Homeward Bound: Jennifer Ho Reflects on Her Service
For just shy of seven years, I have had the honor of working in Washington, DC, first as a deputy director at USICH, and then as a senior advisor to the Secretary of HUD. On January 23, I pack up the car and drive home to Minnesota. I have been commuting back and forth this whole time. Staying with friends in DC, house sitting for generous strangers, checking out the cheap hotels, and ultimately renting two apartments. But as much as I have loved this work, the places I have stayed in Washington have never felt like home.
I grew up in Minnesota. My family is there. While I worked in DC, my partner stayed in our home in Saint Paul.
Whenever I go home, I am constantly struck by what it feels like to be back home. In my own home. In our home. At home, difficult things become a little easier to bear. It is safe to feel sad or uncertain there. Home is also the place where I can be silly, a very different me than the DC me. Home is the place where I can remember the past and dream of the future. It is the place where I can feel safe alone, with my partner, with my family, and with friends. Home is where I tend to my health and my soul.
So I want to write this, a farewell message, to all the people who have committed their careers to finding homes for people who have lost theirs. I want to send a thank you note to everyone who has given their time, energy, and passion to helping others come home. I have met thousands of you as I have traveled the nation. Your work to help people come home in your communities across the country is what drove the creation of Opening Doors and reshaped federal policy. It has shown us the idea that homelessness is a problem that we can end.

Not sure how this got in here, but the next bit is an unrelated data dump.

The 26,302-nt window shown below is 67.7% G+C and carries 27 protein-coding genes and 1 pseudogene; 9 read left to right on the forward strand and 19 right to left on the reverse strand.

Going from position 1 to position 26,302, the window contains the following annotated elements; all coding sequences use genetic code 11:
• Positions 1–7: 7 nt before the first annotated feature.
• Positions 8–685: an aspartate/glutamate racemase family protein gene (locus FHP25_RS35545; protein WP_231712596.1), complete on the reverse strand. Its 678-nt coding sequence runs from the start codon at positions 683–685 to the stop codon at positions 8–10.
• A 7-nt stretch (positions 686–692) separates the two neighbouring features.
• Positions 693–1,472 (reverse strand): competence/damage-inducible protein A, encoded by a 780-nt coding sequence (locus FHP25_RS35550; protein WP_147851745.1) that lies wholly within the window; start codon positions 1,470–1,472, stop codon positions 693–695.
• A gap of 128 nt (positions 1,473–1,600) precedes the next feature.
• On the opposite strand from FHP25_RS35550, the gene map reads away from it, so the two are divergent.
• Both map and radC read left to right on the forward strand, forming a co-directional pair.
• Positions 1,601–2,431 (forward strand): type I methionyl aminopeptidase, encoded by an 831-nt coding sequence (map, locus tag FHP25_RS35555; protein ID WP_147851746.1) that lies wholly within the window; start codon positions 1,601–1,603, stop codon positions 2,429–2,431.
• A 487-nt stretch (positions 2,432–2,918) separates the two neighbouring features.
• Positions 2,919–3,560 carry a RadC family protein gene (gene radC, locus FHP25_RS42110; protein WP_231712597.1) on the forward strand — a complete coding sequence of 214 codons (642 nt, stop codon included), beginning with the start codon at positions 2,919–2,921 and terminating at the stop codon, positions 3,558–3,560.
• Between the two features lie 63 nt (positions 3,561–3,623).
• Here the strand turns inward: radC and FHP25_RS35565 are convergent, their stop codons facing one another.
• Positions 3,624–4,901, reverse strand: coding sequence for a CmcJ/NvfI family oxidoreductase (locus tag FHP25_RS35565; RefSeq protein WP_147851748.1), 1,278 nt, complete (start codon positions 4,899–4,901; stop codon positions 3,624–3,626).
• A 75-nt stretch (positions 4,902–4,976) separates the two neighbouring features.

When I left my job at Hearth Connection in Minnesota to work in Washington, I told my friends and colleagues that the work we had done in Minnesota had convinced me that ending homelessness was possible, and that I was going to Washington to make it more probable. And I think, together, we have done that. We have shown that we can end homelessness in this country. But that doesn’t make ending homelessness inevitable. Far from it.
Ask any community that has effectively ended Veteran homelessness if it was hard, and they will tell you not only was it hard, but that holding onto the goal once achieved is just as hard as getting there in the first place. Ask any community that is on the verge of ending chronic homelessness if it happened naturally, and they will tell you about all the new collaborations, difficult prioritization debates, and increases in funding, followed by dramatic changes in practice. They will tell you of their new appreciation for data as part of the solution.
I leave uncertain what I will do next, but I go home knowing that together we wrote and implemented a plan based on the best policies and practices taking place across the country. We were not afraid of big, ambitious goals, even as some said they could not be achieved. We committed to improving how we measure, count, and track success. And then, it started happening. Where the investments were sufficient and most consistent for Veterans experiencing homelessness, one community, then another, and another, began to demonstrate that ending homelessness was, in fact, an achievable goal.
The work for Veterans has carried an audacious hope and ambition forward to leave its mark on what we believe can be done to help families with children, youth and young adults, and individuals with disabilities who have been homeless the longest come home.
In coming to DC, I have had the privilege to serve under a President who has never lost hope in us and in what America can do. I have had the gift of working with the smartest, most committed, and marvelous individuals. Most of them will stay on in their jobs, continuing to make the journey home happen, one person at a time. And we will be able to measure whether there is progress going forward.
I am going back home, confident that we can never go back on what we have learned or on what we have demonstrated together. Knowing that makes me confident that progress will continue in the years ahead, and that we will keep moving forward until everyone has the chance to go home.